Monday, February 12 – 1968
Match: Football League, First Division, at Stamford Bridge, kick-off: 19:30.
Chelsea – Liverpool 3-1 (1-0).
Chelsea: Peter Bonetti, John Hollins, Eddie McCreadie, John Boyle, Stewart Houston, Ron Harris, Charles Cooke, Thomas Baldwin, Peter Osgood, Bobby Tambling, Peter Houseman.
Liverpool: Tommy Lawrence, Chris Lawler, Tommy Smith, Geoff Strong, Ron Yeats, Emlyn Hughes, Ian Callaghan, Roger Hunt, Tony Hateley, Ian St John, Peter Thompson.
The goals: 1-0 Tambling (21 min.), 2-0 Baldwin (48 min.), 3-0 Tambling (62 min.), 3-1 Thompson (80 min.).
Liverpool’s legendary strength was destroyed by the speed and determination of Chelsea at Stamford Bridge last night. Battered to their heaviest defeat of the season, Liverpool were made to look like a team who have been too long at the top. And it was the manner of their defeat rather than the size of it which must lead to an inquest in their camp this morning.
Liverpool have been outskilled before but their phenomenal strength can rarely have been equalled, let alone overcome, as it was last night. Chelsea can take much of the credit for this. They were the first to the ball, more ruthless in their pursuit of it.
Liverpool had little answer against a team who brought in 18-year-old college boy Stewart Houston to mark Tony Hateley, sold from Stamford Bridge for £90,000 before the season began.
Chelsea’s confidence in Houston’s ability led them to plunge him into what promised to be one of their toughest encounter of the season. But Houston can hardly have expected his debut to be as comfortable as it was.
Watched by Scottish team manager Bobby Brown, Chelsea’s Charlie Cooke was the chief tormentor of Liverpool with swift touchline runs and passes of a quality he has rarely produced in the past.
Liverpool with a long line of hard-earned points away from home sat back attempting to establish traditional composure in defence. Chelsea would have none of it as they came forward seeking to pierce the flat line of Liverpool’s defence and the acres of space behind it.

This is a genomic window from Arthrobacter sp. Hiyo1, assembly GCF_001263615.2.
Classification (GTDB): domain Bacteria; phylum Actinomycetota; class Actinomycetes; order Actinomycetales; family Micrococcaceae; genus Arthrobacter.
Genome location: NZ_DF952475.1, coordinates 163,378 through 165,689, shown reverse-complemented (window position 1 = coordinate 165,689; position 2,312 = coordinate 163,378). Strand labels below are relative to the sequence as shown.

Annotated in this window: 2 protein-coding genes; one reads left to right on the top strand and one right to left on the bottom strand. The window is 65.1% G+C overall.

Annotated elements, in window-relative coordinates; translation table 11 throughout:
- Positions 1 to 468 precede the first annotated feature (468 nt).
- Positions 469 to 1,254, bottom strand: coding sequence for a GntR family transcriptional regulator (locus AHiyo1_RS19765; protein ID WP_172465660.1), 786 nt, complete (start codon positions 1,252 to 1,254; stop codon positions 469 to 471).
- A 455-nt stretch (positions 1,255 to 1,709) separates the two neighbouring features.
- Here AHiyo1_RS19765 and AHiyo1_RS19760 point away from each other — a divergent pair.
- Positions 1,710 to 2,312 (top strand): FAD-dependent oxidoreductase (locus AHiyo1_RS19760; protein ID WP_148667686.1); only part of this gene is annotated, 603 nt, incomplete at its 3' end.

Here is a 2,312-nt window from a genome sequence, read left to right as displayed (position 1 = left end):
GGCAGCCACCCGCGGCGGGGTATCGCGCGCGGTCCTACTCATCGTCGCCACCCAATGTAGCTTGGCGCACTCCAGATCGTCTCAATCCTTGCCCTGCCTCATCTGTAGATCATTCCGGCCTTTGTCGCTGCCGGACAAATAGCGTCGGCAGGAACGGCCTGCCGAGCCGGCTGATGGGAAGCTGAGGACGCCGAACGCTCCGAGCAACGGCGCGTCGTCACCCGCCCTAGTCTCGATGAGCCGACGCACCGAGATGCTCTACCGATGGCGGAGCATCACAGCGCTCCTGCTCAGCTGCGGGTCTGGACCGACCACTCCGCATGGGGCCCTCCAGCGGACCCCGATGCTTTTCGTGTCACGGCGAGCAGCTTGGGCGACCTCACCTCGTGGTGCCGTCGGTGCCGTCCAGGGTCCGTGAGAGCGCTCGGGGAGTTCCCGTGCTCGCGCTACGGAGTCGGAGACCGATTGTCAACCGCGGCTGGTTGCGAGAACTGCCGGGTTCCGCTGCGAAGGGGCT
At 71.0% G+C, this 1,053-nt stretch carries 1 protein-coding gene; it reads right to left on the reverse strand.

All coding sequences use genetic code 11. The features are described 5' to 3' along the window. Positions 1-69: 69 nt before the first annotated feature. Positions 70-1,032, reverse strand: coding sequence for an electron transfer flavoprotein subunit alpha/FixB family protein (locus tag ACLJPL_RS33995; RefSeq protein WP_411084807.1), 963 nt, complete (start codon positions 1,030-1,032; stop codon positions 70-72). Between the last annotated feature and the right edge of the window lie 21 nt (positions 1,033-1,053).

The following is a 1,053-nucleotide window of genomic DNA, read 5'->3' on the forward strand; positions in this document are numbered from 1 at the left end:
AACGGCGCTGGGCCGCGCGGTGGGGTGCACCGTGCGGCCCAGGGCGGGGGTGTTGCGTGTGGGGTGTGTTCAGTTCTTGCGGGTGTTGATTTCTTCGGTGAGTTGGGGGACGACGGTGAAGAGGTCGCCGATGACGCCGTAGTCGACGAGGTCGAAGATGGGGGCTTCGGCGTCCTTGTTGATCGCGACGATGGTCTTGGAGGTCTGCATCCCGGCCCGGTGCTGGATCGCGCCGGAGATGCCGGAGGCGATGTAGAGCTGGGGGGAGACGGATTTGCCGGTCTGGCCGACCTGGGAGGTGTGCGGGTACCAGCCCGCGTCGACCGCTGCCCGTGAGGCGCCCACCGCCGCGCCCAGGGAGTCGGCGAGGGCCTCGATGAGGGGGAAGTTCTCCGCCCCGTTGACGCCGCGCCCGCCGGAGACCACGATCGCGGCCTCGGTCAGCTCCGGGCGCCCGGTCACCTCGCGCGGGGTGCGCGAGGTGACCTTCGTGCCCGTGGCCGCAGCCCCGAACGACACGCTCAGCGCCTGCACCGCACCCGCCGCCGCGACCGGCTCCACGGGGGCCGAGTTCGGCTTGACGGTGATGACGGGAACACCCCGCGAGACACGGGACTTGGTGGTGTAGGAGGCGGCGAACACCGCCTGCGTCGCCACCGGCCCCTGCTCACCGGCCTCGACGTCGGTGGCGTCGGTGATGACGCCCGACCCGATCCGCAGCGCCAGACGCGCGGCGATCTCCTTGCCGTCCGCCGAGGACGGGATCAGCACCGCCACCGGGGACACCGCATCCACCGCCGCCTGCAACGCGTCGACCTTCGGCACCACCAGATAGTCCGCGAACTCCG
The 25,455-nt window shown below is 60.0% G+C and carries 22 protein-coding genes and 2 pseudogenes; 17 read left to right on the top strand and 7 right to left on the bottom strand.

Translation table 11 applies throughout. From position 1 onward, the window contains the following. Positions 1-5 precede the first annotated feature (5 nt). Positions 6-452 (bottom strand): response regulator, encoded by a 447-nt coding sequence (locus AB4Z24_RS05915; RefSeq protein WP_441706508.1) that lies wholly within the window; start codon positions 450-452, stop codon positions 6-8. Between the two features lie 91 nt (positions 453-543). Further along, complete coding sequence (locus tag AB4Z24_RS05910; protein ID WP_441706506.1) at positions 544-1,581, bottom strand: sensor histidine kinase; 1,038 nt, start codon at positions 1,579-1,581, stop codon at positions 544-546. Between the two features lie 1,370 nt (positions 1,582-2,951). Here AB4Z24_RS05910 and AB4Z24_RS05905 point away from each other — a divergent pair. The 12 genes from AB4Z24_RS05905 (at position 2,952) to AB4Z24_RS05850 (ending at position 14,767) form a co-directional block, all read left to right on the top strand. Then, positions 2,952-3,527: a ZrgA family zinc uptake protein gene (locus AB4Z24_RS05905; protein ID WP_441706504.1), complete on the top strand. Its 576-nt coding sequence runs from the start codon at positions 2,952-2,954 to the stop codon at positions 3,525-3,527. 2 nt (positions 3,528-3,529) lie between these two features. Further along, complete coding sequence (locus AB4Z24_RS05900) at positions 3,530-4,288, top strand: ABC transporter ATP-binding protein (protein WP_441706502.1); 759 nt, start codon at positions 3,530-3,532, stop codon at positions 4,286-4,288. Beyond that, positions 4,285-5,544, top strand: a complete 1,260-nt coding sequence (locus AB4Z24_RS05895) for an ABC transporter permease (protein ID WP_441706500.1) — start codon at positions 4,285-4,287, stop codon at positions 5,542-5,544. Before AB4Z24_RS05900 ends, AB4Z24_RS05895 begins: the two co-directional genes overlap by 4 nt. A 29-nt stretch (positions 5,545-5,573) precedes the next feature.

But for goalkeeper Tommy Lawrence’s willingness to move bravely and skilfully from his line, Liverpool could have been in trouble before Bobby Tambling swooped to score in the twenty-first minute. Liverpool could offer only sporadic raids in reply, and passes that were speared forward for Roger Hunt were always cut out by John Hollins.
Hunt found himself free to left-foot a Hateley header wide of an upright, but in the 48th minute Chelsea scored again when Peter Osgood swept cleverly wide of Lawrence to lay on a goal for Tony Baldwin.
Tambling headed further agony on an off-form Emlyn Hughes when he cut past him to score Chelsea’s third in the 62nd minute. Liverpool then sent Tommy Smith forward and Peter Thompson cut Chelsea lead with a fierce left-footer.
Smith and Lawrence apart there are few Liverpool men who can look back on this match with much satisfaction. Chelsea had to failures and watching Norwich officials must have left with fears about the outcome of this Saturday’s FA Cup match.
(Daily Mirror, 13-02-1968)